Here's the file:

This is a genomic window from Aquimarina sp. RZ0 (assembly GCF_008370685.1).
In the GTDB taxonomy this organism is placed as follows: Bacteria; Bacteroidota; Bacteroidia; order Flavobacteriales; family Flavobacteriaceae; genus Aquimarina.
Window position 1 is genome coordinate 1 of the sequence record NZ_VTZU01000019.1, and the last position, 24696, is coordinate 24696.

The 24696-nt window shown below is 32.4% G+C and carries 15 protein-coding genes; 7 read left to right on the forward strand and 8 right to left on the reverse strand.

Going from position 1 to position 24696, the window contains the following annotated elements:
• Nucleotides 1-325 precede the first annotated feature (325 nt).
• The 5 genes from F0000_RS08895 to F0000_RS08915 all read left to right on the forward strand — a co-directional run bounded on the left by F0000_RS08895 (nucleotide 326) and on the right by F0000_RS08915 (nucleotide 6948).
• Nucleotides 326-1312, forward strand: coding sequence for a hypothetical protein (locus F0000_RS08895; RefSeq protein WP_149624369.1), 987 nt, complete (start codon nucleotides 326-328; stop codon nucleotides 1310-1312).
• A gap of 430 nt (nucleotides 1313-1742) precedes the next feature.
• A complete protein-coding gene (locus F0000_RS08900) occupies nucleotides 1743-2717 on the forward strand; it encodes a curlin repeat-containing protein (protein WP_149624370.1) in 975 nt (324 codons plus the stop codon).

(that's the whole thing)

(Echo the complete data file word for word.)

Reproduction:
This is a genomic window from Aquimarina sp. RZ0 (assembly GCF_008370685.1).
In the GTDB taxonomy this organism is placed as follows: Bacteria; Bacteroidota; Bacteroidia; order Flavobacteriales; family Flavobacteriaceae; genus Aquimarina.
Window position 1 is genome coordinate 1 of the sequence record NZ_VTZU01000019.1, and the last position, 24696, is coordinate 24696.

The 24696-nt window shown below is 32.4% G+C and carries 15 protein-coding genes; 7 read left to right on the forward strand and 8 right to left on the reverse strand.

Going from position 1 to position 24696, the window contains the following annotated elements:
• Nucleotides 1-325 precede the first annotated feature (325 nt).
• The 5 genes from F0000_RS08895 to F0000_RS08915 all read left to right on the forward strand — a co-directional run bounded on the left by F0000_RS08895 (nucleotide 326) and on the right by F0000_RS08915 (nucleotide 6948).
• Nucleotides 326-1312, forward strand: coding sequence for a hypothetical protein (locus F0000_RS08895; RefSeq protein WP_149624369.1), 987 nt, complete (start codon nucleotides 326-328; stop codon nucleotides 1310-1312).
• A gap of 430 nt (nucleotides 1313-1742) precedes the next feature.
• A complete protein-coding gene (locus F0000_RS08900) occupies nucleotides 1743-2717 on the forward strand; it encodes a curlin repeat-containing protein (protein WP_149624370.1) in 975 nt (324 codons plus the stop codon).